Why You Should Take Heed of HEDIS

Already used by more than 90% of US health plans, HEDIS®1 measures will only grow in significance as value-based care and population health programs gain momentum.

In 1992, the National Committee for Quality Assurance (NCQA) developed the set of measures that would become the Healthcare Effectiveness Data and Information Set (HEDIS) measures. Over its three-decade history, HEDIS has emerged as the known and accepted standard for objectively quantifying plan performance. HEDIS results are used by more than 90% of U.S. health plans, representing more than 200 million plan members, to objectively measure and communicate plan performance annually.

HEDIS measures are calculated using administrative claims data, clinical EHR data, and patient survey data collected from the Consumer Assessment of Healthcare Providers & Systems (CAHPS®2) survey and the Medicare Health Outcomes Survey. HEDIS data influence more areas of healthcare than many realize, informing risk adjustment, determining health plan ratings and Medicare Special Needs Plan performance, assessing pay-for-performance provider arrangements (plans use HEDIS to determine the quality of provider care), and informing population health improvement initiatives. Since HEDIS measures inform many clinical and quality analyses and financial arrangements, it is important to consider their broad applicability and the quality of the data used to calculate these measures.

HEDIS measures: What are they? What do they cover?

HEDIS measures provide insights into member care satisfaction and how well appropriate care is provided. For example, the measures determine whether, and to what extent, regular cancer screenings and preventive care visits occur. They also determine if high blood pressure is controlled appropriately; whether heart disease, diabetes care, mental health, asthma, and other medical conditions are managed well; track screening for alcohol misuse and tobacco use cessation assistance; and evaluate members’ level of access to the care they need.

Each quality measure falls under one of six domains of care:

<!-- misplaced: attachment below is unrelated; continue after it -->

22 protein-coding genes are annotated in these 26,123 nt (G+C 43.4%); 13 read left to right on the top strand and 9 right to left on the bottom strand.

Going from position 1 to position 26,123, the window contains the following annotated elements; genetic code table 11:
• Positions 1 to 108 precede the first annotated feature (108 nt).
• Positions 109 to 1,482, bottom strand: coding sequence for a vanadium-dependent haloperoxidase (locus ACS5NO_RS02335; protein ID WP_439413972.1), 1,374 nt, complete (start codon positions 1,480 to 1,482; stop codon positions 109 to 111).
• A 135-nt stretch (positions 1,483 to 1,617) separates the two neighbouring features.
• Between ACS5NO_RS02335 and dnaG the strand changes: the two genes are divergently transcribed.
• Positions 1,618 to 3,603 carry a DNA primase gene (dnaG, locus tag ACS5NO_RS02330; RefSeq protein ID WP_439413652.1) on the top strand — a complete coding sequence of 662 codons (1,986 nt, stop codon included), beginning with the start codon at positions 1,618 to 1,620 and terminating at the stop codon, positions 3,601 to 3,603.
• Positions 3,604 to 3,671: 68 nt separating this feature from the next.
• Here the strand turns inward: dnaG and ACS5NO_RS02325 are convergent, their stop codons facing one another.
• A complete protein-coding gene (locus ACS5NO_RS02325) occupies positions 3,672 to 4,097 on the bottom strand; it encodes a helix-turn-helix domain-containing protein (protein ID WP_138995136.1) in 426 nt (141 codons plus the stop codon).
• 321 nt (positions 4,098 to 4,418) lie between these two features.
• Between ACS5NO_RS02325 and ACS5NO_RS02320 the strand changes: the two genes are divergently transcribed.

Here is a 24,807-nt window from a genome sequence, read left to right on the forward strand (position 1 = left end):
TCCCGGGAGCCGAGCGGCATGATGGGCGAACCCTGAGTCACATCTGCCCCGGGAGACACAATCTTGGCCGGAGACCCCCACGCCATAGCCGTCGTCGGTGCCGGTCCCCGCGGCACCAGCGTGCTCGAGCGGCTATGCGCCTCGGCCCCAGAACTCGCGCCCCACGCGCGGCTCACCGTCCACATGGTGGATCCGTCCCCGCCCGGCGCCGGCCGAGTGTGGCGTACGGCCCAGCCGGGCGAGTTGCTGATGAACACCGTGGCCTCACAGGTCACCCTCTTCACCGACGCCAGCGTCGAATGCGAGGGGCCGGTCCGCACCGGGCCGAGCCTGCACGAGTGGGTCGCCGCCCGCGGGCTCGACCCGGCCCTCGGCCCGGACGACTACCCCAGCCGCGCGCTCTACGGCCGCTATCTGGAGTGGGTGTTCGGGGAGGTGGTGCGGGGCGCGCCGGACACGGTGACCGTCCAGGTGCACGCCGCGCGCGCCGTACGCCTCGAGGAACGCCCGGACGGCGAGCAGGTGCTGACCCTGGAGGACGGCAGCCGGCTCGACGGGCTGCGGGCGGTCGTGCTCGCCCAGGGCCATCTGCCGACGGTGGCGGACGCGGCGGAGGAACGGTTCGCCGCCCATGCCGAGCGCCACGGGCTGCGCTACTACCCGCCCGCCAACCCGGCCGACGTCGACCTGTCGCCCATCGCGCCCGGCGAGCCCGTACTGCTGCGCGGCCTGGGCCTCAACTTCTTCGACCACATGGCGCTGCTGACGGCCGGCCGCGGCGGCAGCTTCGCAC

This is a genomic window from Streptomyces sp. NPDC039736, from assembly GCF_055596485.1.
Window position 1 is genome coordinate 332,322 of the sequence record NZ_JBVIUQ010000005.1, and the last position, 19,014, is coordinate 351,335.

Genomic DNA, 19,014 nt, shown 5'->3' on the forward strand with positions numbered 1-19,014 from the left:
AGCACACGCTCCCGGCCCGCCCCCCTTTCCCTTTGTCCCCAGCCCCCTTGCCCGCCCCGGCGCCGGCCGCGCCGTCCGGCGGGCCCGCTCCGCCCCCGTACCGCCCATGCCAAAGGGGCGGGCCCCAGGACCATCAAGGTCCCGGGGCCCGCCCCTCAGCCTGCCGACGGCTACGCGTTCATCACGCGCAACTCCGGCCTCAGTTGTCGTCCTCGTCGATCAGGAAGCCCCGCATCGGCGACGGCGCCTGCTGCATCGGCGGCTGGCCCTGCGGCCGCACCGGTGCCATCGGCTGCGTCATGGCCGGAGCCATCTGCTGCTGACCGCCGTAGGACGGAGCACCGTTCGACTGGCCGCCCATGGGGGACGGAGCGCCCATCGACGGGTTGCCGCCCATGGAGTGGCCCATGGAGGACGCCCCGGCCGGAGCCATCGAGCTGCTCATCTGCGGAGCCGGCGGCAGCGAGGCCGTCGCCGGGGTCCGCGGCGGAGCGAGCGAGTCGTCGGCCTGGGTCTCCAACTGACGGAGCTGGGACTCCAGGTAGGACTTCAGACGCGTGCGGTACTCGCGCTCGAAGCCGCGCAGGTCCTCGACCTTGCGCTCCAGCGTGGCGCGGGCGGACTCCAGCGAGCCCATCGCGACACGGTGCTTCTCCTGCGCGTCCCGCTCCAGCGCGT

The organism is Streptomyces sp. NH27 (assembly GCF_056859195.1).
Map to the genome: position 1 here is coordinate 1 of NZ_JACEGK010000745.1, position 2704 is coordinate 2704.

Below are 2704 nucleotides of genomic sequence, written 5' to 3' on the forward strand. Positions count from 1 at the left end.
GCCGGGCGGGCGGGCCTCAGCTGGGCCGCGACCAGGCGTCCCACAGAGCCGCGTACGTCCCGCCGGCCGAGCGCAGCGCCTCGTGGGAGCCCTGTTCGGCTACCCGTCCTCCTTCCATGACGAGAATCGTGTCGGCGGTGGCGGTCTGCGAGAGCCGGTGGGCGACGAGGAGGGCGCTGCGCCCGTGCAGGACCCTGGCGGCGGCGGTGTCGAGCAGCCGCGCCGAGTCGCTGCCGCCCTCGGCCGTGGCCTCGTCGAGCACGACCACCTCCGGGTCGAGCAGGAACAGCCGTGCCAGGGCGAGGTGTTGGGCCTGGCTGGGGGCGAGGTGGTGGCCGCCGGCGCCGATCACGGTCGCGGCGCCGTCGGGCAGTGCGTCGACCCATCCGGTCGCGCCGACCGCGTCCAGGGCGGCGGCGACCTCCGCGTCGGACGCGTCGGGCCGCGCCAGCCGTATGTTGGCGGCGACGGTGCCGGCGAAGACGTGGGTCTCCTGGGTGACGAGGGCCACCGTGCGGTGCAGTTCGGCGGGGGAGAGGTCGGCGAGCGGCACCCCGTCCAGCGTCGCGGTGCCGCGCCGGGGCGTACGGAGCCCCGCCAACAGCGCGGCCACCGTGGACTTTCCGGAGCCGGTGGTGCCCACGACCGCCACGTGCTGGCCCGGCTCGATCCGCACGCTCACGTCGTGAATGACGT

1. Effectiveness of Care
  2. Access/Availability of Care
  3. Experience of Care
  4. Utilization and Risk Adjusted Utilization
  5. Health Plan Descriptive Information
  6. Measures Reported Using Electronic Clinical Data Systems

Plan Performance

HEDIS scores are critical in measuring plan performance for commercial, Medicare, and Medicaid health plans. These comprehensive measures are standardized to allow both purchasers and consumers of health insurance to compare plans reliably and in detail. NCQA has also established specific HEDIS measures for special needs plans, or SNPs, which allows SNPs to identify performance gaps and establish viable improvement targets. The Centers for Medicare & Medicaid Services note that “SNPs can use HEDIS performance data to identify opportunities for improvement, monitor the success of quality improvement initiatives, track improvement, and provide a set of measurement standards that allow comparison with other plans.”

Star Ratings

Medicare Advantage plans (Part C) and/or Medicare prescription drug plans (Part D) are annually awarded a CMS Star Rating, which rates how well plans are delivering care. Payers whose plans are considered high quality (i.e., rated four or five out of five stars) are eligible for quality bonus payments. In 2022, these payments averaged $352 per enrollee. Star ratings are calculated based on several quality scores, including HEDIS measures.

Quality Ratings System

CMS also uses the Quality Rating System (QRS) to score qualified health plans (QHPs) offered through state and federal Health Insurance Exchanges. The ratings, which may change from year to year, are calculated using a five-star scale and are based on third-party clinical quality measures from HEDIS, the Pharmacy Quality Alliance (PQA), and QHP enrollee survey responses. QHPs that offered coverage through an exchange in the prior year are required to submit this data to CMS as a condition of continued certification.